A New Approach to Sleepaway Camp
In response to the economy and changing lifestyles, many overnight camps have added shorter sessions to their traditional four- and eight-week schedules.
“About two years ago, as a response to what families were telling us they needed, we decided to implement two-week sessions,” says Dee Billia, director of marketing and public relations for Appel Farm Arts Camp in Elmer, NJ. “It’s been a resounding success.”
Four-week residential camps can cost from $1,700 to $7,000, according to the National Camp Association (NCA), while two-week sessions run between $1,000 and $4,000. Beyond the economics, shorter sessions are attractive to younger and first-time campers who may be nervous about leaving home for too long. “It’s an easy way to introduce a child to camp,” explains Billia.
Family summer plans, including vacations, have also made shorter sessions popular. “From the parents’ perspective, they are trying to do more in their summer, and shorter sessions facilitate this,” says John Jannone, director of Ballibay for the Fine and Performing Arts in Camptown, PA.
While shorter camp sessions are gaining popularity, some camps have offered them for many years. Chandler Clay, 22, a graduate student and native of Montchanin, DE, recalls fond memories of her four summers as a kid at Hameau Farm in the Big Valley, a residential camp in Belleville, PA. She says that going to camp for a two-week session when she was 9 years old allowed her to ease into the new experience of camp in a positive way. By the time she was 12, she was attending six-week sessions.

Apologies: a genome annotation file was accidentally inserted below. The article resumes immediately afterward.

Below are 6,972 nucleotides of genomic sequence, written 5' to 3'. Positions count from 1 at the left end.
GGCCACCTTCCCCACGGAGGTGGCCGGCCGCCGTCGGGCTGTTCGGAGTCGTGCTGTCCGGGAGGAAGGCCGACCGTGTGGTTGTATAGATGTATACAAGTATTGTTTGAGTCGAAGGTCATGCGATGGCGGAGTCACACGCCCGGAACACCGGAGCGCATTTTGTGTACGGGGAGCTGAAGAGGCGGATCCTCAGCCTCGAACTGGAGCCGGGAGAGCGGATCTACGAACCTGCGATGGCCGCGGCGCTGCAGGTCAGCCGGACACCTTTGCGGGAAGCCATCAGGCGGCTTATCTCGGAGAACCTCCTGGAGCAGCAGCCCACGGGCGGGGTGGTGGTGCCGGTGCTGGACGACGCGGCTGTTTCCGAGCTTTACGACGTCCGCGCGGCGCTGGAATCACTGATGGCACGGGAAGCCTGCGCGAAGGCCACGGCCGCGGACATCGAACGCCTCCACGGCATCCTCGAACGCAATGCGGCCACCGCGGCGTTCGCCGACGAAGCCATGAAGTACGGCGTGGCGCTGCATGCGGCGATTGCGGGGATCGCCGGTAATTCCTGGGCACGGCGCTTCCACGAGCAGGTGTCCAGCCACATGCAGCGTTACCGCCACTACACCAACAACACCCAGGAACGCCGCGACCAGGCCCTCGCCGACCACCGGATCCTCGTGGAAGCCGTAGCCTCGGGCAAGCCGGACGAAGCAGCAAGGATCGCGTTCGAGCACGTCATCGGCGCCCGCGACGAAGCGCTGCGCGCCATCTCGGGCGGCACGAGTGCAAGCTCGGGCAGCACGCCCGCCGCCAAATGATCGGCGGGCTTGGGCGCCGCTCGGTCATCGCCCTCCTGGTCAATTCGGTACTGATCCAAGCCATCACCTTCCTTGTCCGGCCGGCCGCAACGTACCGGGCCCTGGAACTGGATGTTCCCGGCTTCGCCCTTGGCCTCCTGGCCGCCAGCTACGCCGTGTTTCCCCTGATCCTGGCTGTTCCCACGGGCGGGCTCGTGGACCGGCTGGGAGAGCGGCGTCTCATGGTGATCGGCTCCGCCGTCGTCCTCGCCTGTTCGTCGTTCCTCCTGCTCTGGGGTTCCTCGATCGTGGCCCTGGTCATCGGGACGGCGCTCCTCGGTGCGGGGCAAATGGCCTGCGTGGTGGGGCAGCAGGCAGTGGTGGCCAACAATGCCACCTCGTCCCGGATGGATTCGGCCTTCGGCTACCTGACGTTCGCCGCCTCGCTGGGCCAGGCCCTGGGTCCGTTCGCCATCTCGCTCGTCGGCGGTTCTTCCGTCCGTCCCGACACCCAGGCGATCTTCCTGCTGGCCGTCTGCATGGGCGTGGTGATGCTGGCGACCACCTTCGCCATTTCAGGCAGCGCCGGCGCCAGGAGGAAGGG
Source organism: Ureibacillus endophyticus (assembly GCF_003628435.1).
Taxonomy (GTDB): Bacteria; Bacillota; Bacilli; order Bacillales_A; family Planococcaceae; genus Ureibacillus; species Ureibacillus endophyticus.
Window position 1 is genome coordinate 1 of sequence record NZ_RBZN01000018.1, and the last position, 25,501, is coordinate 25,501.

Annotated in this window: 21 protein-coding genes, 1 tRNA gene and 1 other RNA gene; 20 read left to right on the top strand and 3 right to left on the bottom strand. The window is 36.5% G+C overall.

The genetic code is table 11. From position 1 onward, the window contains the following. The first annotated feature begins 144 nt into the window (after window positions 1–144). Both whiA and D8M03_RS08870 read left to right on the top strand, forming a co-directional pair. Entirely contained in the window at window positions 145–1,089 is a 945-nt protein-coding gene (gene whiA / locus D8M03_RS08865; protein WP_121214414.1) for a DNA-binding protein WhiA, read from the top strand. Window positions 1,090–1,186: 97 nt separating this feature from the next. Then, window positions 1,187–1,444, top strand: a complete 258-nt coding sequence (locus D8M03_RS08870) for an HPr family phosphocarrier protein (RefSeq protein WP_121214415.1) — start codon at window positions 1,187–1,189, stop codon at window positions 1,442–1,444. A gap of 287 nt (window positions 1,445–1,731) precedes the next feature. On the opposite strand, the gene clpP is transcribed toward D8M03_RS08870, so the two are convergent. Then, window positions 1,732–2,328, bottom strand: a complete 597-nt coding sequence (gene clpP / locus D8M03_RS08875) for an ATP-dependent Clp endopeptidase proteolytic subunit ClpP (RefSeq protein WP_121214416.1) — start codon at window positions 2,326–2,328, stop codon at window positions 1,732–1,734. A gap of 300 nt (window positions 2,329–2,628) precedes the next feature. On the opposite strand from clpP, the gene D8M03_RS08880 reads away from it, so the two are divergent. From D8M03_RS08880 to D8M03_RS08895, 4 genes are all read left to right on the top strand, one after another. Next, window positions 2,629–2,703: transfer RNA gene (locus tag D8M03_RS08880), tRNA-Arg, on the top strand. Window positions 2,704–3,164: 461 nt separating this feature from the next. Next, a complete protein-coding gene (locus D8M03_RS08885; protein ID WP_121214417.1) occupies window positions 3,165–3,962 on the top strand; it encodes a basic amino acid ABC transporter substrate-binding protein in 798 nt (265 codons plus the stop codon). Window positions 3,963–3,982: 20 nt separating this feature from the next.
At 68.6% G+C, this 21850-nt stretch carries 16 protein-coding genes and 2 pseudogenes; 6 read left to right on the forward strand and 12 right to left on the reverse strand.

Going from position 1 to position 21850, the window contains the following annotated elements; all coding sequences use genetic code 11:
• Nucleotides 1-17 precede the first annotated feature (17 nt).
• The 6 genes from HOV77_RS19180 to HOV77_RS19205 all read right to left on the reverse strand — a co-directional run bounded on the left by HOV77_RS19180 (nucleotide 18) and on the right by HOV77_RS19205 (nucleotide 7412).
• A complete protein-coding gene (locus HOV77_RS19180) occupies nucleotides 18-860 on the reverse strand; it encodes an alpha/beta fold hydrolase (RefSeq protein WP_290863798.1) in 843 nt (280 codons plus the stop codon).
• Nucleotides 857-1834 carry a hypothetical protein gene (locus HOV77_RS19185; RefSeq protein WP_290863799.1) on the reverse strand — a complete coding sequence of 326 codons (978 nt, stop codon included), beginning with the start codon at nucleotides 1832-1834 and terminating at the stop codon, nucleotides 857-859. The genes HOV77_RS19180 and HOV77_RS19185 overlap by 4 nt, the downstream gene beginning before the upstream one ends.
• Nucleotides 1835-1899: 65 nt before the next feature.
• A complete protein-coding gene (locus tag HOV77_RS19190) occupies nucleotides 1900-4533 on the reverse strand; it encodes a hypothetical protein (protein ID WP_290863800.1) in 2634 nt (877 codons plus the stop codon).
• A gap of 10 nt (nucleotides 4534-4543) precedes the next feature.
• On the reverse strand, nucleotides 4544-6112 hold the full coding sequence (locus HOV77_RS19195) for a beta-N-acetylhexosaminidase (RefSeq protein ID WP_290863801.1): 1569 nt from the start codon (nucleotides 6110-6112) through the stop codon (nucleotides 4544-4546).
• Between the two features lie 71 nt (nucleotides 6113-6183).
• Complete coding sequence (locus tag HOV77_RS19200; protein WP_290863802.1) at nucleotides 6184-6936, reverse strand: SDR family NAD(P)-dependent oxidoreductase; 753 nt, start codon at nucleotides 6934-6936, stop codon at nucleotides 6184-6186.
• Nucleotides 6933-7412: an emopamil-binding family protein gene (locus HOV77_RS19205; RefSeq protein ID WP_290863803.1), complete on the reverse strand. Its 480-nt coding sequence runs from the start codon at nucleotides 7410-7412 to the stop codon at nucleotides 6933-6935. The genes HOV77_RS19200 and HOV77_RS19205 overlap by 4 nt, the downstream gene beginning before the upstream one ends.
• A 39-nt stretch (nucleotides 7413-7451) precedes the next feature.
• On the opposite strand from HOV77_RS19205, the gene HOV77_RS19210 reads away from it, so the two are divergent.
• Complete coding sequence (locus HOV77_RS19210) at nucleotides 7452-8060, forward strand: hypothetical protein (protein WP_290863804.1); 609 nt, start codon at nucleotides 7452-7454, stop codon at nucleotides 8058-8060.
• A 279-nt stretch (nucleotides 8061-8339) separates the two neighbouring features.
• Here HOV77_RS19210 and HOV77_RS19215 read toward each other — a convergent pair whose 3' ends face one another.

“I wasn’t comfortable yet being away from home and the first time I tried out a camp, I didn’t want to commit to six weeks when I didn’t know if I would like it,” she says. “If it’s new and you’re going by yourself, it can be a difficult experience.”
An athlete, Clay enjoyed stints at basketball and lacrosse camps, but she also loves animals. The short-session option added variety to her summers. “It was a way for me to go to a fun farm camp for two weeks, in the middle of all my athletic camps,” she says.
Appel Farm specializes in the arts, from theater and dance to recording and photography. Their two-week sessions are offered at the front end of each four-week session, and are tailored to a shorter curriculum.
At Ballibay for the Fine and Performing Arts, Jannone says that two weeks is too short for a completely individual-choice program or for a program that puts on full-length theater and musical theater. “But for focused art, dance, and rock programs, it is a very good length,” he says.
Shorter sessions have proven popular and seem to be a trend that is here to stay. “It’s an extremely positive experience,” says Billia. “Any time spent at camp is a great way for the children to learn and grow.”